Words AISHWARYA MENON
The houseboat cruises down the river, gently making its way through the hundreds of lily pads that blanket the water on the eastern banks of the Vasishta River, a tributary of the Godavari near Palakollu in Andhra Pradesh. Just short of embracing the mighty Bay of Bengal, it flows at a languid pace, setting the tone for life along its banks. The setting sun paints the sky in orange hues and, in the light of the magic hour, the world is transformed. It’s all part of the welcome extended by the Sterling Godavari in Palakollu.
A small city in coastal Andhra Pradesh, Palakollu has been occupied over the centuries by the British and the Dutch. Its greatest draws are the glimpses it offers into unspoilt rural life in this part of India and the many untouched islands formed as the Godavari splits up on its approach towards the sea.
As the sun goes down, the boat manoeuvres its way carefully through the roots of the lush green mangroves sticking out of the water to draw oxygen from the air. Soon after, it docks at Sivakodi Lanka, an uninhabited island. The guide points out a couple of paw prints on the sand, indicating that langurs have come visiting recently. When you step onto the sands, a feeling of being far removed from civilisation envelops you soothingly.
Traditional Andhra fare awaits for dinner, an array of dishes you’re unlikely to find outside the state – pandugappa vepudu (deep-fried sea bass or barramundi, marinated in local spices), rajula pulao, chitti muthyalu (rice with chicken and prawns) and Sterling Godavari’s signature dish – manda peethala pulusu (crab cooked in a tangy onion-tomato gravy) along with fried okra, rice, sambar and curd rice with a simple tempering. Each dish is a gastronomic journey in itself that unfolds in the solitude of the resort’s in-house restaurant.
On the itinerary, too, are experiences of village life. Morning trips to nearby paddy fields are organised, so guests can watch local farmers go about their business, and even join in, if they wish (pay heed to the warning, there are leeches in the ankle-deep water). Sugarcane is the other major crop grown in the region; jaggery farms are sited just a little distance away from the fields of paddy, where you can watch piles and piles of sugarcane being juiced, boiled and cooled to form enormous slabs of cane jaggery, which make their way to all corners of the country. Jaggery is important to the local cuisine and signature sweets of the state – make sure you try the pootharekulu (a wafer-thin layer of rice starch stuffed with jaggery, dry fruits and nuts) and mamidi tandra (mango jelly). Venture a little further to Atreyapuram, a village 65km from Palakollu, for an authentic taste of these sweets.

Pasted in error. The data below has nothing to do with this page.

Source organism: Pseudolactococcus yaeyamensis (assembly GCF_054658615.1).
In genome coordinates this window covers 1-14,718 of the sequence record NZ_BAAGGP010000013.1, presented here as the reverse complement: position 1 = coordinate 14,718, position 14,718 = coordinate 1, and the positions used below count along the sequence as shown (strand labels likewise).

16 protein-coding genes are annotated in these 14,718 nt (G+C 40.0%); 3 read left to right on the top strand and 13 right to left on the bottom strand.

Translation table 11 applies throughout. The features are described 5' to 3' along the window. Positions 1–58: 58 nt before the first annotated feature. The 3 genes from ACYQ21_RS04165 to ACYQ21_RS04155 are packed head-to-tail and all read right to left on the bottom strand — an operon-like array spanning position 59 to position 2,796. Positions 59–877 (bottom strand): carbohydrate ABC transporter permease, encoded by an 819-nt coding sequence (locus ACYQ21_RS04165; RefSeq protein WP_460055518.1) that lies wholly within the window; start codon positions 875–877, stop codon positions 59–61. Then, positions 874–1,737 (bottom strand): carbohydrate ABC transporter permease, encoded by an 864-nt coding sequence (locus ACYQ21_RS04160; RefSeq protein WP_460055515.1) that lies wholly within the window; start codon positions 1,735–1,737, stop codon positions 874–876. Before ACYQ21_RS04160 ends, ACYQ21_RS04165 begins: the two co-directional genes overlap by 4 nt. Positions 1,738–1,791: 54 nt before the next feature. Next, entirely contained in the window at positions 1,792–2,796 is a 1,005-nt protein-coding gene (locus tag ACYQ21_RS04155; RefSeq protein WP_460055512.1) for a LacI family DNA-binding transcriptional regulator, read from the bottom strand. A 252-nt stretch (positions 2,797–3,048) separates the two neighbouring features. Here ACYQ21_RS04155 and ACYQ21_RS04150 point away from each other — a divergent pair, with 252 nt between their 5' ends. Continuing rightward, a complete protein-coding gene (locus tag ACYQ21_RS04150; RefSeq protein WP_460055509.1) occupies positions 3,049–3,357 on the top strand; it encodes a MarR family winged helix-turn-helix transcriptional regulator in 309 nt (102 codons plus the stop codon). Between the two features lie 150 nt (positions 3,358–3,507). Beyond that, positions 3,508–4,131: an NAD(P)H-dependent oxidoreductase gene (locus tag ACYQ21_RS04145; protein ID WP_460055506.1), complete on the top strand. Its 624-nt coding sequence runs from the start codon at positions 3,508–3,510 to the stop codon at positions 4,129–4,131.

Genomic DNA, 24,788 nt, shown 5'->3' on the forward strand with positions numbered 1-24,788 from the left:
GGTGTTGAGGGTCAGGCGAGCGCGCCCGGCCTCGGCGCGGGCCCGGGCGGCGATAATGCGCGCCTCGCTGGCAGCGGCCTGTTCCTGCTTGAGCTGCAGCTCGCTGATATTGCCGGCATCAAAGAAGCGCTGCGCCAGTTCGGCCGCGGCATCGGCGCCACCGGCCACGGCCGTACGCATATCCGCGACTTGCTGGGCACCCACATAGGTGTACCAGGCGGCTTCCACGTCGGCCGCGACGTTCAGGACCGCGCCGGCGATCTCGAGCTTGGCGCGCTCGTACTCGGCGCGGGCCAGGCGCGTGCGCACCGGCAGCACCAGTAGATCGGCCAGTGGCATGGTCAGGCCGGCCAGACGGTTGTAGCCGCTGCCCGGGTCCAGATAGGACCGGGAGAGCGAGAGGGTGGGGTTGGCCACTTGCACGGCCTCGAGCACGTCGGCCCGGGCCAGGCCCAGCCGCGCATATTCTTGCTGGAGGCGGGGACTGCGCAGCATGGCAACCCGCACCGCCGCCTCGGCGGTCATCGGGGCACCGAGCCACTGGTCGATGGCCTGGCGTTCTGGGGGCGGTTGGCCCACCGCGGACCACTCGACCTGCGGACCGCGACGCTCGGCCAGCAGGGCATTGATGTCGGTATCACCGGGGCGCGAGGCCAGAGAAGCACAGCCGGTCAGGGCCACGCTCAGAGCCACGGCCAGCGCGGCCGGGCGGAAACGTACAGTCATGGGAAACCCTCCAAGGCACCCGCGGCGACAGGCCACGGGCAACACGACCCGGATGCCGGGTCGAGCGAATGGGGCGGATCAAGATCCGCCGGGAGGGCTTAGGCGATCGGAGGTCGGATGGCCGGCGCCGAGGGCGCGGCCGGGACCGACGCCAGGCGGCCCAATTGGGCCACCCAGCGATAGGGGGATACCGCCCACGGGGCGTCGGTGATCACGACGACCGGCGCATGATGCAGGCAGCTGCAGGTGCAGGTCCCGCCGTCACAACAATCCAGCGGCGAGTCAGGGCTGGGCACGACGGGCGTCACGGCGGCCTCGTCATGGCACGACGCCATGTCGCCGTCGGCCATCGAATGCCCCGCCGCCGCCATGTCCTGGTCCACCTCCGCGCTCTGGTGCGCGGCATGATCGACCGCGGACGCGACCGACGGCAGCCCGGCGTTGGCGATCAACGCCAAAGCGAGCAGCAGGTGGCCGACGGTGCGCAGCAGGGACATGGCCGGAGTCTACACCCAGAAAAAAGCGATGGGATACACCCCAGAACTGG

Local crafts, particularly lace work, are also well known. About 20 minutes from Palakollu is the Narsapur Lace Factory, where you can see how the lace is made and bring some home
Further immersion into local culture mandates a visit to the Sri Ksheera Ramalingeswara Swamy Temple, one of the five temples dedicated to Lord Shiva. The tallest in the state, the 120-ft temple was built in 9 CE during the reign of the Chalukya Dynasty; the architecture is magnificent and worth a visit, even if you don’t count yourself among the faithful.
A weekend in Palakollu is the perfect getaway for anybody who calls a big city home. The rural scenery, way of life and the friendly locals transport you to another world, far from hustle and bustle of the modern urban routine. There might be only so much to discover, but you’d want to go back just for the peace.